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NPM libraries: which are the good ones?

jmfayard profile image Jean-Michel Fayard πŸ‡«πŸ‡·πŸ‡©πŸ‡ͺπŸ‡¬πŸ‡§πŸ‡ͺπŸ‡ΈπŸ‡¨πŸ‡΄ ・1 min read

Getting to know a language's ecosystem is intimidating.

I am switching from backend to frontend for a while, and I think I can master typescript on my own. But when I go to https://www.npmjs.com/ where it seems like one million libraries are available, I'm like : where do I even start? 😱

Dear readers, do you have a list of go-to libraries on npm that solves a specific and common problem well?
I'm not talking about big frameworks like React/Vue/Angular but things like momentjs.

On the other hand, can you think of libraries which are overused?

How do you evaluate whether you want to depend on a library and when reinventing the wheel is actually the better choice?

Discussion

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madza profile image
Madza

I did a list of personal favs a while ago πŸ˜‰

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patarapolw profile image
Pacharapol Withayasakpunt

One actually answers the question πŸ‘

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patarapolw profile image
Pacharapol Withayasakpunt

Looking at my recent repos, my current favs are

  • pnpm
  • better-sqlite3
  • cheerio
  • fastify
  • incremental-dom - I wrote a post about this.
  • fast-glob; haven't tried globby yet
  • markdown-it and related; or sometimes, showdown which is complete without plugins
  • js-yaml
  • zod or jsonschema-definer
  • prettier - much simpler to set up than eslint, and comes with sensible defaults
  • id128, for generating ULID / sortable UUID
  • xregexp
  • codemirror
  • monaco-editor - Yes, you can embed VSCode in your website.
  • highlight.js / prism.js
  • reveal.js
  • chart.js
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bias profile image
Tobias Nickel

before there was a feature on npm, that you can give pavkages stars like on github. I had around 70 in that list. I would hope they bring the feature back.

In my opinion grunt and gulp are useless, just to npm scripts. these task runner just transform js issues into configuration/tool problem without prividing any real value.

I often start a new frontend project, using create-react-app, even when not using react and just remove it. but the weback config is very good with it.

For working with xml I recommens my own module txml. While also recommending json over xml.

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Olivier Guimbal

If your main choices have already been taken care of (framework, ui lib, ...), i think you're asking the wrong question.

When you're starting to write a new feature, ask yourself:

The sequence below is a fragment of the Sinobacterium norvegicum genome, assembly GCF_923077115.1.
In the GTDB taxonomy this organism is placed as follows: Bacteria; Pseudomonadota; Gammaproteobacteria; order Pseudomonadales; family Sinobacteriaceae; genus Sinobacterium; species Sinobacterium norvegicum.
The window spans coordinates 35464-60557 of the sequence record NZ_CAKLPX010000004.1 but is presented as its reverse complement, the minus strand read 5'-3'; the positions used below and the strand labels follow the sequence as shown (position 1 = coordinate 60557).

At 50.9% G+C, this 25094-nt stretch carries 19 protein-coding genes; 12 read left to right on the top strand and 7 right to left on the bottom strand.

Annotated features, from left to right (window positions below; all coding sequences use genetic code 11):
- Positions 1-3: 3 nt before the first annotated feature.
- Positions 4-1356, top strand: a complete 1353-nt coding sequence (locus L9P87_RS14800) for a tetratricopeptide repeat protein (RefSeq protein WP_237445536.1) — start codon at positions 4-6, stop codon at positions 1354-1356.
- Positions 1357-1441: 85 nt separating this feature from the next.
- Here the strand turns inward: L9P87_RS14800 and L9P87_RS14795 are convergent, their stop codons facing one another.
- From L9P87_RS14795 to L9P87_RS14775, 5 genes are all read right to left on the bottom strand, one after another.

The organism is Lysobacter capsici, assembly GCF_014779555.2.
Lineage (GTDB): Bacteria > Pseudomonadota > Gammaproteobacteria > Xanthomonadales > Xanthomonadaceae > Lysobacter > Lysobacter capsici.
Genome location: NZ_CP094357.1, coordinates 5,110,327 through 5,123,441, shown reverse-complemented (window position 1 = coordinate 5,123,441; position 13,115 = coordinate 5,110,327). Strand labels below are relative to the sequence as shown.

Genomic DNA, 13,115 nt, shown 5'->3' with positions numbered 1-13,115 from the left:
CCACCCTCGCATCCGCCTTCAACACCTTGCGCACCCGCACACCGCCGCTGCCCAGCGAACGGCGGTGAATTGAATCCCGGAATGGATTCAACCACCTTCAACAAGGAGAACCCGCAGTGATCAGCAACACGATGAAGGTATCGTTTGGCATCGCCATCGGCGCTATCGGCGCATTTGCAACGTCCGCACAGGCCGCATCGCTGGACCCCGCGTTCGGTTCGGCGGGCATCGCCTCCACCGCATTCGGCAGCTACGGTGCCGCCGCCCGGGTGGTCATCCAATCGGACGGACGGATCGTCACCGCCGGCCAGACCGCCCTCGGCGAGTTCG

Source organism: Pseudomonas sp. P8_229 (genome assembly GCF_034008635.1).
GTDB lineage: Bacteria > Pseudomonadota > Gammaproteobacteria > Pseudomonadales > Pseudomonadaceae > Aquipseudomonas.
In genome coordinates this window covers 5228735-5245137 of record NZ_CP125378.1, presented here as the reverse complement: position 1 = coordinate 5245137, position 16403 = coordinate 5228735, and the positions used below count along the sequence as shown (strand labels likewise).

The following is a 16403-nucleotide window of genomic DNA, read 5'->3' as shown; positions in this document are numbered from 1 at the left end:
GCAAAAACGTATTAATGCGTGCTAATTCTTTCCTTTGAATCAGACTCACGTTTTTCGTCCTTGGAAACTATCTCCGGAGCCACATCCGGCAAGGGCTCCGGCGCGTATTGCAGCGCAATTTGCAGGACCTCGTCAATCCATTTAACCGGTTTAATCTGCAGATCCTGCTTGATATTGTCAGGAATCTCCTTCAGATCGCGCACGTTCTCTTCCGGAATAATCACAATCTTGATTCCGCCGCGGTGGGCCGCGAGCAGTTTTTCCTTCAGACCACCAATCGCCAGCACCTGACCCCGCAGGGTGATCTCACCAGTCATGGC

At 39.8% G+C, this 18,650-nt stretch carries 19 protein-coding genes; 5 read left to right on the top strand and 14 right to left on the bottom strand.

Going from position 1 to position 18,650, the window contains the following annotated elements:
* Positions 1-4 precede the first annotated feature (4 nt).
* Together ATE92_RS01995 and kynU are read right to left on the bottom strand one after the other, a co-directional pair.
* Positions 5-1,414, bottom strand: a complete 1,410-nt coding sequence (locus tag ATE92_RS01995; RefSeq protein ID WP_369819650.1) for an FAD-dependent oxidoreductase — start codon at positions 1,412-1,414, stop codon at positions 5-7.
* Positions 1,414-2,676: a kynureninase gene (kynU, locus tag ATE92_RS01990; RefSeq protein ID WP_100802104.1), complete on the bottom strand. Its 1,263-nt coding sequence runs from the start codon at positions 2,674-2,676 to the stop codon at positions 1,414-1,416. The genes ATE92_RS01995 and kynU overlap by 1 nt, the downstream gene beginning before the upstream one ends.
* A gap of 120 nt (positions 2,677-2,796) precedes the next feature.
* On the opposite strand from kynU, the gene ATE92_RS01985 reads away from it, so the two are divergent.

1) Is this feature domain specific ? (yes ? then do it yourself)
2) Is there any chance that someone might already have done it ? (no ? then do it yourself)
3) Is it really worth it to use someone else code for that, or would I be happier with something I wrote ? (no ? then do it your self)

If you've passed those steps, there is a good chance that there is a lib that suits your needs.

There are literally no way to tell in advance which one will be usefull to you. Nor to know all of them. I can give you some advice to chose them, though:

  • Do not pay attentions to repo⭐ too much or download counts, they dont mean much (especially on recent libs, or on edge features)
  • Avoid libraries that have no activity (not been modified for years, no question asked, ...)
  • Check if there are issues. If there are, and there is nobody answering them, nor any commits showing some sign of authors activity, then the lib is likely dying.
  • Avoid using libs big libs that that are doing too much if you only plan to use a tiny portion of them (it could increase your bundle size signifcantly if they're not tree-shakeable)

That said, I know the best lib out there: mine πŸ˜„ (shouldnt be of much use for the frontend, though)

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jmfayard profile image
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Adam Crockett

You can't go shopping without knowing what you want to buy in much the same way you can't use packages without knowing the problem. And here's how to choose the library.

I want to write a to-do list.

  1. Do I need a library If yes, what problem am I solving.
  2. Is this library solving my problem
  3. Is the code style matching my stack, eg is typescript well supported, could you live without support?
  4. Is the library maintained and regularly
  5. Is the library full of security issues flagged by npm
  6. Does the library use as few dependencies as possible to prevent headaches when managing other dependencies.
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jmfayard profile image
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Thorsten Hirsch

But when I go to npmjs.com/ where it seems like one million libraries are available...

There are literally one million packages available (even more). This milestone was reached in 2019.